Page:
# Electric Field Calculator

Our electric field calculator is an excellent tool to find **the magnitude of the electric field produced by a single point charge or a system of them (up to 10).**

We paired this calculator with a short text covering everything you need to know about this topic, including:

**Coulomb's law**;**Electric field**definition;- How to calculate the
**electric field of a single point charge**; and - The
**electric field equation**.

You can also use this tool as an **electric charge calculator**. Keep reading to learn more!

## What is an electric field?

Before defining an *electric* field, let's start simpler. **What is a field?**

A field is a physical quantity associated with every point in time and space. A temperature field of a room at a given instant, for example, gives us information about the temperature at every point of the room.

We can use fields to represent many things, including the gravitational field or the electric field.

### Coulomb's law and electric fields

Coulomb's law expresses the electric force $F$ experienced by two stationary charged particles. In its *scalar* form, we write it as:

where:

- $q_{1}$ and $q_{2}$ are the magnitude of the charges;
- $k_{e}$ is Coulomb's constant ($k_{e} = 8.988\times 10^{9}\ \text{N⋅m²⋅C⁻²}$); and
- $r$ is the distance between the point charges.

From this expression, we can define the **electric field of a point charge** at any point in space as the *force per unit charge a positive test charge experiences in that position*.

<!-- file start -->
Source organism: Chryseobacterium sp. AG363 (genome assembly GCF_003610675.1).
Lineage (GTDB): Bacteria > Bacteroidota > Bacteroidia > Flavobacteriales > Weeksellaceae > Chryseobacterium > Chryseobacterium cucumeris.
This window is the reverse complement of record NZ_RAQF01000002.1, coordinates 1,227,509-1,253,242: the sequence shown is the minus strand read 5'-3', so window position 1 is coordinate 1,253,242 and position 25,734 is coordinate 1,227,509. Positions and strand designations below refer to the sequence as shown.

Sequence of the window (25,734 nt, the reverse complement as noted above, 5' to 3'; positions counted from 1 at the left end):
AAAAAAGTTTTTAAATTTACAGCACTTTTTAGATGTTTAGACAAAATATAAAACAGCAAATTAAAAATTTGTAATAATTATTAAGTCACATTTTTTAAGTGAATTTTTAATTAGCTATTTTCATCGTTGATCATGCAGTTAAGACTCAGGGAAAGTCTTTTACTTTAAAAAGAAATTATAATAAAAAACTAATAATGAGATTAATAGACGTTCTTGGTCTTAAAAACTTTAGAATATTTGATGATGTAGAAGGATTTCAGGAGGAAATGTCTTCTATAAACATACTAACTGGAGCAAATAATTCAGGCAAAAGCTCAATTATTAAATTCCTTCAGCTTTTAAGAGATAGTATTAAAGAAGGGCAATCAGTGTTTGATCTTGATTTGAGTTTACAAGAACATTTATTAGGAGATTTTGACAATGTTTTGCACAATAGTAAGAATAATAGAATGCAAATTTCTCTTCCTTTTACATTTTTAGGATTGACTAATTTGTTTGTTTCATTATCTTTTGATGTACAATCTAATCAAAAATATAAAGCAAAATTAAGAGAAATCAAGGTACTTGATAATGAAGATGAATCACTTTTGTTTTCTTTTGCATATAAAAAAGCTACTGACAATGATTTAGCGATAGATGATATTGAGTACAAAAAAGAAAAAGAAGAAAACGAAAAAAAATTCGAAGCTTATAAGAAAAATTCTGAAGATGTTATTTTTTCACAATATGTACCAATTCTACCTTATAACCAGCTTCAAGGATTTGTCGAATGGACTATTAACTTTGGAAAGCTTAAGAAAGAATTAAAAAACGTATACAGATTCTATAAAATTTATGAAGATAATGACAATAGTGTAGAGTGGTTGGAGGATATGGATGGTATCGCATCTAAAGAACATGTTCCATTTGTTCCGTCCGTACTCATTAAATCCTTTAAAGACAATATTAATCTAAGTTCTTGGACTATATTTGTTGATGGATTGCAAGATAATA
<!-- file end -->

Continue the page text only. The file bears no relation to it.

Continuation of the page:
A *test charge* is simply a charge small enough not to affect the original charge's electric field.

That's why we can also call this tool a *magnitude of electric force calculator*.

🙋 **You can start experimenting with our electric field calculator right away!** Input the charge of the point charge and the distance at which you want to know its electric field's magnitude.

## Electric field equation

The relationship between Coulomb's law and the electric field is evident in the **electric field equation**:

where:

- $E$ is the magnitude of the electric field;
- $Q$ is the point charge;
- $r$ is the distance from the point charge.

If the charge is **positive**, the field it generates will be **radially outward** from it.

Otherwise, the field lines will point **radially inward** if the charge is **negative**.

If you also want to know how to calculate the electric field created by *multiple charges*, you will need to take the **vector sum** of the electric field of *each* charge.

Alternatively, our electric field calculator can do the work for you!

💡 Use this tool as an **electric charge calculator** too! Simply input the magnitude of the electric field at a known distance, and our calculator will obtain the charge that produced this field.